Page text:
It was 8:30.
The train ride only took four and a half hours, but it seemed much, much longer.
But here’s the important part: From the hotel in Rome I walked down via Cavour, having no idea where I was headed. It was, by that point, approaching ten o’clock, and the streets, while hardly deserted, might even be called peaceful. Two nights before, when I walked with Maurizio in Milano through the multitudes of holiday shoppers in the Galleria Vittoria Emanuele II off the Piazza Duomo, the moon had been full, but now it was waning gibbous. Still, that slight damage to its top right edge made the moon seem that much more like a stolid eye, heavy-lidded and silver through the high clouds. The night was warm — well, not warm. It was mild, but after the gelid rain of Pavia and Milano, Rome was a tropical paradise. I had gone out wearing only one shirt, and practically didn’t need my coat.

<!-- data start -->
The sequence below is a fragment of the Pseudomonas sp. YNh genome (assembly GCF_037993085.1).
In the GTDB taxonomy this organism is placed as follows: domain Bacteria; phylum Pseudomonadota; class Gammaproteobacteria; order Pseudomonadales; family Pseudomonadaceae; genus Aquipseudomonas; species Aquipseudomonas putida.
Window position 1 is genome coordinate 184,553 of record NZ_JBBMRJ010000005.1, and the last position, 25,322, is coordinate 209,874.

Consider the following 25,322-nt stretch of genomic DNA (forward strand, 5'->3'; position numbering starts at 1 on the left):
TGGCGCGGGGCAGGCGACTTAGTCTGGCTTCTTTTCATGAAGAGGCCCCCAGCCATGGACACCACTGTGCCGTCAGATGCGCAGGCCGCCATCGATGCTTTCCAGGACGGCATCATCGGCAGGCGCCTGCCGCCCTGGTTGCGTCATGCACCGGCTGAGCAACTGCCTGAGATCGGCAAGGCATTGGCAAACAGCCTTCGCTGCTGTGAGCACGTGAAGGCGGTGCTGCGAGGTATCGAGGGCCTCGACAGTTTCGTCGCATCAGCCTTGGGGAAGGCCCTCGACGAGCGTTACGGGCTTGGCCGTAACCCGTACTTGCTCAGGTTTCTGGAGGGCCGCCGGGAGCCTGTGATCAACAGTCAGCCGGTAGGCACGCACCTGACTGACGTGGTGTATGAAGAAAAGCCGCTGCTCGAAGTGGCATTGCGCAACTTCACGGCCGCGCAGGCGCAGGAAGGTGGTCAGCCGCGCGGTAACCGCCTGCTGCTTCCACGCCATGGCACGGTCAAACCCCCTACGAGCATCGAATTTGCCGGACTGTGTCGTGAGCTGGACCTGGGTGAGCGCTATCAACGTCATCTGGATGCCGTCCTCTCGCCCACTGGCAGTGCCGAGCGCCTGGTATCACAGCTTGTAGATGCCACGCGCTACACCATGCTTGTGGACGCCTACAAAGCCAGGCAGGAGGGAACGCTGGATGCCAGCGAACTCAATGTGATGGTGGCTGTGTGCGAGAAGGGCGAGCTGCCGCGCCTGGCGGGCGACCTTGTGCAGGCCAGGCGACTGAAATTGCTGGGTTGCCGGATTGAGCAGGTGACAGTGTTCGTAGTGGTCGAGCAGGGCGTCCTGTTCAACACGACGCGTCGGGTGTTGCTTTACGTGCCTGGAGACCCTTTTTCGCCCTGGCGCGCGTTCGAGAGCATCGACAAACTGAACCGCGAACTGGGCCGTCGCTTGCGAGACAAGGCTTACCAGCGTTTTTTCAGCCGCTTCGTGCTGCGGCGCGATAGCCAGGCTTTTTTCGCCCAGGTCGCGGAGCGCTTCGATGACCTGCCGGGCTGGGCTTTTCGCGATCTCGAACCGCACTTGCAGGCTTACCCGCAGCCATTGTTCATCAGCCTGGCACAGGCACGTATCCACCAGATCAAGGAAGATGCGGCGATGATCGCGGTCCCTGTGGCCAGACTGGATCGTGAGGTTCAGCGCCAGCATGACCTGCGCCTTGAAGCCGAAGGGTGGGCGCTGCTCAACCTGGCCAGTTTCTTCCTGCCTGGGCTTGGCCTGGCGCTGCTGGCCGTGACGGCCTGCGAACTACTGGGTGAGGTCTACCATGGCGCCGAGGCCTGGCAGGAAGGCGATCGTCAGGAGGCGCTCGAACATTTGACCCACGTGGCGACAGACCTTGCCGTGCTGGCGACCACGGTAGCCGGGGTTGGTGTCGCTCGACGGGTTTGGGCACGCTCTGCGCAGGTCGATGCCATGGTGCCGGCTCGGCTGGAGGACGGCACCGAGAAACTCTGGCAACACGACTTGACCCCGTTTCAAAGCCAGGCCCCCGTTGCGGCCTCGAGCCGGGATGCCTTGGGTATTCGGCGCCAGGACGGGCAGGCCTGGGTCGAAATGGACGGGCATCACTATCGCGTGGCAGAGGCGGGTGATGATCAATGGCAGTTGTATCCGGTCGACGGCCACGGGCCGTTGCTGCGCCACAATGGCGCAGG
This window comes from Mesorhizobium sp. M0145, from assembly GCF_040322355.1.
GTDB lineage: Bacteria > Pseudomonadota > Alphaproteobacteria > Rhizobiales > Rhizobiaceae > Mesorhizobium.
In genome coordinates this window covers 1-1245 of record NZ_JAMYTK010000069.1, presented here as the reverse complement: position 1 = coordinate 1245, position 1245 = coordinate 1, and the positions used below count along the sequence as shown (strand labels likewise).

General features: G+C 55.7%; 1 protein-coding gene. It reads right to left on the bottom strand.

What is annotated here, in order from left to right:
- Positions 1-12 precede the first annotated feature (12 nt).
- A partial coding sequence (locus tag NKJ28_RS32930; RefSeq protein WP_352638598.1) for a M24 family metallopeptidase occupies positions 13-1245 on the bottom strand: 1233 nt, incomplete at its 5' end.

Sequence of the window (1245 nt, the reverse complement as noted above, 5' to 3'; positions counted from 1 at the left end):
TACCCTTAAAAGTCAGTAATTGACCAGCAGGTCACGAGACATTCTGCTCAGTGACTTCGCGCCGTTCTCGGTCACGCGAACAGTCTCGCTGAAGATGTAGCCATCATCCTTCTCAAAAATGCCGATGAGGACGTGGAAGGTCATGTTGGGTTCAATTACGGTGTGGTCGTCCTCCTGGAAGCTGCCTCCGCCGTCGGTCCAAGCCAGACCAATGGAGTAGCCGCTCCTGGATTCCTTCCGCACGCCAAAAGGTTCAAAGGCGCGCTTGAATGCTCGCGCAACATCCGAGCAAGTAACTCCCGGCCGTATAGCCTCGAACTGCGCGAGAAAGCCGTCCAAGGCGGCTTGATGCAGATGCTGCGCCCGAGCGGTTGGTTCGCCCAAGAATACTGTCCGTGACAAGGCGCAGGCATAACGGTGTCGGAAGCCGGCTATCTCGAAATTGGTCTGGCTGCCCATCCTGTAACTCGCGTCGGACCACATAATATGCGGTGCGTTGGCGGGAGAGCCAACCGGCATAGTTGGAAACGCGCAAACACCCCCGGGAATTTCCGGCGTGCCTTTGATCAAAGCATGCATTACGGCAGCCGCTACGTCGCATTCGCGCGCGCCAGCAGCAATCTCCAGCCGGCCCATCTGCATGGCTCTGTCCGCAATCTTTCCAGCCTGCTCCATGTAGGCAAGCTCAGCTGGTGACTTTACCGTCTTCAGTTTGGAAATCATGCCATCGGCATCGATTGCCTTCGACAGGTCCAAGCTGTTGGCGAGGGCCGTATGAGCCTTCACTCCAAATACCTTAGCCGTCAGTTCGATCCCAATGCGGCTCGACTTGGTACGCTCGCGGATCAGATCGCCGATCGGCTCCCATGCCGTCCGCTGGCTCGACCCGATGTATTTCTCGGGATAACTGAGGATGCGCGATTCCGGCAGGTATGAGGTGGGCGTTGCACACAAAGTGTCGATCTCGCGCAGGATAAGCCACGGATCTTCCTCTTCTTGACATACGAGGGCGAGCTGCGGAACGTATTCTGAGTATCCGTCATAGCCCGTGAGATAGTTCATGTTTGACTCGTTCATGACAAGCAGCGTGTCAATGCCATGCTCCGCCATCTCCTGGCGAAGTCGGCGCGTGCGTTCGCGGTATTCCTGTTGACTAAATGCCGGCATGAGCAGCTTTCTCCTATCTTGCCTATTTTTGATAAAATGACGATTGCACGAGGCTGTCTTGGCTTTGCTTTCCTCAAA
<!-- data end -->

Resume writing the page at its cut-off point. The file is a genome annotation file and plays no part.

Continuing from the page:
And so I was walking, imagining I probably wouldn’t see much, wishing I’d planned to spend more time in Rome, and then, in that way Italy has of setting miracles at the dark end of a back alley, the Foro Romano suddenly hove into view. There it was: Lit up at night by well placed floodlights, and given texture and romance by the light of the moon. And I thought: This is the most beautiful thing I’ve ever seen. A few paces behind me, the Roman traffic whizzed by, but it took no energy to make it disappear. What you’re struck by is how useless it is to say anything, and so you’re glad, in a way, to be alone; and yet there’s the sense, too, that you want to grab someone, anyone, even a total stranger, by the elbow and say: Look.